Physician ignition: Promoting physician wellness through CME

Issue: BCMJ, vol. 66, No. 5, June 2024, Pages 147,149 Letters

The 69th Annual St. Paul’s Hospital CME Conference for Primary Care Physicians was held in Vancouver 21–24 November 2023. Close to 1000 family doctors and medical residents attended in person, and 500 attended virtually from all over North America. The dynamic planning committee innovated and led with a variety of wellness initiatives to engage and energize participants. By incorporating physician mental and physical health, we help doctors have the agency to treat patients more effectively.

Using an app to pose a daily question, we sparked discussions related to workplace and physician wellness. On day 1, we asked participants what advice they would give to a new medical graduate. The following is a collection of answers that I wish someone had discussed with me earnestly 22 years ago.

  • Don’t be scared to ask a colleague for their opinion.
  • Hold boundaries when answering the phone and emails.
  • Have self-compassion. You can be good enough—a good physician, a good person—while making mistakes. We are also human beings.
  • Never finish a vacation without planning the next one.

Professional fulfillment was another conference theme. The following pearls shared by physicians are some of the constructs that bring meaning to our work and give us purpose. On day 2, participants were asked what aspect of their work makes them feel most fulfilled. These are some of the answers:

  • Connecting with patients and developing a strong relationship.
  • The goal of leaving the patient feeling reassured, validated, and genuinely understood.
  • When patients take time to express their gratitude, it fills my emotional bucket.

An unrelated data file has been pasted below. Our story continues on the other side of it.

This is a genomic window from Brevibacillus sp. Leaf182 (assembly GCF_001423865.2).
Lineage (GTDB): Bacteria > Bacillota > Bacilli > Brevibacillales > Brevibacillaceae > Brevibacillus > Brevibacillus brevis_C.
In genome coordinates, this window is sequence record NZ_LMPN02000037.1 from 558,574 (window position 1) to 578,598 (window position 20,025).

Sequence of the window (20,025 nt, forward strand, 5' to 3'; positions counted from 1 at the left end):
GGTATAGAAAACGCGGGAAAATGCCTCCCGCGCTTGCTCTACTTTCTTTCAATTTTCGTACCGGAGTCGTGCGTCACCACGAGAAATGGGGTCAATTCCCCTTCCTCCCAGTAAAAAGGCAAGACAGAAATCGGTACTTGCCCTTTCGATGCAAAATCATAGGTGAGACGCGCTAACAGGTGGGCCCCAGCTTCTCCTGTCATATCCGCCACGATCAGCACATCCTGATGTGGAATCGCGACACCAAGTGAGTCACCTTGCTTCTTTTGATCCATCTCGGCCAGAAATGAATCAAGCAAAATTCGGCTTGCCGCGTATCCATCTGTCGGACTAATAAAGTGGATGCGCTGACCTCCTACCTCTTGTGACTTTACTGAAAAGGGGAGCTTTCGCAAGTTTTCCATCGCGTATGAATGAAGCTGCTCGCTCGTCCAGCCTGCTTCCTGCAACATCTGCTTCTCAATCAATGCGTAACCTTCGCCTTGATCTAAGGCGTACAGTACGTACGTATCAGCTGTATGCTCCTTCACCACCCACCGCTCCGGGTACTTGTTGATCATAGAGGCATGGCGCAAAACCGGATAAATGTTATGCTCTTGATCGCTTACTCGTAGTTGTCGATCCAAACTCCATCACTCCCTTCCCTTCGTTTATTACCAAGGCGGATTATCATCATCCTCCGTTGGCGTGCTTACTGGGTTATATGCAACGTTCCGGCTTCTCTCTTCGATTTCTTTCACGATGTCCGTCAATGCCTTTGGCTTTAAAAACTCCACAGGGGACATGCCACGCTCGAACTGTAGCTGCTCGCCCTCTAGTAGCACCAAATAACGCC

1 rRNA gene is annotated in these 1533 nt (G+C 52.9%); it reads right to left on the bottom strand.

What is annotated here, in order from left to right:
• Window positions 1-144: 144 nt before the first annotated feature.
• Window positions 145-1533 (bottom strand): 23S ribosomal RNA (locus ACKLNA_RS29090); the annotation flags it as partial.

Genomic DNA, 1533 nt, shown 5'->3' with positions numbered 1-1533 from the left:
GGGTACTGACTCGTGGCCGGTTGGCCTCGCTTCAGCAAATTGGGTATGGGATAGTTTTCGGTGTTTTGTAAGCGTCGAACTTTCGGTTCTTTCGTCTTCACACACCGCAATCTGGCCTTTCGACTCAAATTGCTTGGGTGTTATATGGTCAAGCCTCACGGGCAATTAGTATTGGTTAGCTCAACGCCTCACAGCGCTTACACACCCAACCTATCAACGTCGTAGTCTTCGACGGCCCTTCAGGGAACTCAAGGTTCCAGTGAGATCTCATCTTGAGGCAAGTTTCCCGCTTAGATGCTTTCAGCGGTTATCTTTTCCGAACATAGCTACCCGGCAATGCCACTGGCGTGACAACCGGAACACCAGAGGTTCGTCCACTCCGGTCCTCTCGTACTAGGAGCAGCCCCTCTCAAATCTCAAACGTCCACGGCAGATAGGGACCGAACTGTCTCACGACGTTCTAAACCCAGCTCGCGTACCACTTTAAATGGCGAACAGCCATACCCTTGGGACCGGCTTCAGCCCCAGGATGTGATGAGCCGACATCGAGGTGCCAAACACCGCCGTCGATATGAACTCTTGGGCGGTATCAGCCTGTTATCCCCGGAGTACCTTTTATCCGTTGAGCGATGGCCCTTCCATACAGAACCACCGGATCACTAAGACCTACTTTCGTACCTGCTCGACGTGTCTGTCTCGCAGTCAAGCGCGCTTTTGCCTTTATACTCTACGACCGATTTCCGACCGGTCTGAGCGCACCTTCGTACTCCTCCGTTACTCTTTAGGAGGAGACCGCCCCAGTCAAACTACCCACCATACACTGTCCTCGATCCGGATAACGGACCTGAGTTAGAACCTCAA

• It is nice to hear positive feedback from specialists and colleagues.

As health care has become more complex, working in teams is essential for better patient care. Teamwork allows physicians to focus on the “doctoring” and can be fulfilling by supporting and being supported by other health care workers. On day 3, we asked participants to share best practices that help teams thrive in health care. These are some of the responses:

  • Communication. Always explain why—everyone needs motivation and reasoning.
  • Knowing your limit and when to ask for help is important.
  • Define roles and let your team members shine in their roles. Positive feedback and appreciation go a long way!
  • Regularly check in on each team member. This will encourage the team to speak freely about how they are feeling and for everyone to be on the same page.

We also hosted an ideas board outside the main conference hall where wellness tips were posted. Daily polls and word clouds were used prior to the start of half days and were viewed by all participants on a big screen in the main lecture hall. 

The transformation of CME has begun with new and innovative methods to promote physician wellness throughout medical education. Having a sense of community among health care providers is crucial for listening, sharing ideas, and feeling supported and valued.

This was the start of what I call CME 2.0. Medical education and conferences are more than academics. These concepts are crucial to support and develop a thriving family doctor. I can’t wait for CME 3.0 in 2024. I want to change physician burnout to physician ignite!
—Daniel Y. Dodek, MD, CCFP, FCFP
St. Paul’s Hospital CME Conference for Primary Care Physicians, Physician Lead Wellness


Special thanks to St. Paul’s Hospital CME Committee co-chairs Drs D. Ngui and T. Wasserfall and members Drs N. Strydom, R. Low, N. Levitt, L. McFarlane, C. Ryan, N. Baria, A. Villaruel, H. Chang, K. Rutherford, and C. Iturra.


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Daniel Y. Dodek, MD, CCFP, FCFP. Physician ignition: Promoting physician wellness through CME. BCMJ, Vol. 66, No. 5, June, 2024, Page(s) 147,149 - Letters.

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